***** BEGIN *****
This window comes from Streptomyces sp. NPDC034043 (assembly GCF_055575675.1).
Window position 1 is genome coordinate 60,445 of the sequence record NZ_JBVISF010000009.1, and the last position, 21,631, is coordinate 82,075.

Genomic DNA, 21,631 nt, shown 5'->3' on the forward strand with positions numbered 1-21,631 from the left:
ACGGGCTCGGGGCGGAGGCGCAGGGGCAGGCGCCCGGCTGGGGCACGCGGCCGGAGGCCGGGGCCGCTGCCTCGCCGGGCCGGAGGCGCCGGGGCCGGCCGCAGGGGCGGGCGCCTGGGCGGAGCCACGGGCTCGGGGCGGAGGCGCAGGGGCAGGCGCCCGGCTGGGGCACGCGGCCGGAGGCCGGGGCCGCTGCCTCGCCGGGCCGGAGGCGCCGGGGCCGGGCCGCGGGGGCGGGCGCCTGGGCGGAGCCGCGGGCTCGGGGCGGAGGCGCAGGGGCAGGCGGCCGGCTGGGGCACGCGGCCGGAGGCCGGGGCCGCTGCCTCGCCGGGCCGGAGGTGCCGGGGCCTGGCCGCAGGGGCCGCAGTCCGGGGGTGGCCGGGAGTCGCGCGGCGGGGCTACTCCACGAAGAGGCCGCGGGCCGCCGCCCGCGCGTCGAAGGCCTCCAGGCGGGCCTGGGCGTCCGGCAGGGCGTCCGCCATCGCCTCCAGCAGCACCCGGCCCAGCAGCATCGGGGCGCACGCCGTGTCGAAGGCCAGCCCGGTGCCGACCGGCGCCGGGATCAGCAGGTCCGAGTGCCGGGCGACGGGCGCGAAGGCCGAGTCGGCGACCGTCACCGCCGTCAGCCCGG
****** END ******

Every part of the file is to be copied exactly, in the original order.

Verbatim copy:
This window comes from Streptomyces sp. NPDC034043 (assembly GCF_055575675.1).
Window position 1 is genome coordinate 60,445 of the sequence record NZ_JBVISF010000009.1, and the last position, 21,631, is coordinate 82,075.

Genomic DNA, 21,631 nt, shown 5'->3' on the forward strand with positions numbered 1-21,631 from the left:
ACGGGCTCGGGGCGGAGGCGCAGGGGCAGGCGCCCGGCTGGGGCACGCGGCCGGAGGCCGGGGCCGCTGCCTCGCCGGGCCGGAGGCGCCGGGGCCGGCCGCAGGGGCGGGCGCCTGGGCGGAGCCACGGGCTCGGGGCGGAGGCGCAGGGGCAGGCGCCCGGCTGGGGCACGCGGCCGGAGGCCGGGGCCGCTGCCTCGCCGGGCCGGAGGCGCCGGGGCCGGGCCGCGGGGGCGGGCGCCTGGGCGGAGCCGCGGGCTCGGGGCGGAGGCGCAGGGGCAGGCGGCCGGCTGGGGCACGCGGCCGGAGGCCGGGGCCGCTGCCTCGCCGGGCCGGAGGTGCCGGGGCCTGGCCGCAGGGGCCGCAGTCCGGGGGTGGCCGGGAGTCGCGCGGCGGGGCTACTCCACGAAGAGGCCGCGGGCCGCCGCCCGCGCGTCGAAGGCCTCCAGGCGGGCCTGGGCGTCCGGCAGGGCGTCCGCCATCGCCTCCAGCAGCACCCGGCCCAGCAGCATCGGGGCGCACGCCGTGTCGAAGGCCAGCCCGGTGCCGACCGGCGCCGGGATCAGCAGGTCCGAGTGCCGGGCGACGGGCGCGAAGGCCGAGTCGGCGACCGTCACCGCCGTCAGCCCGG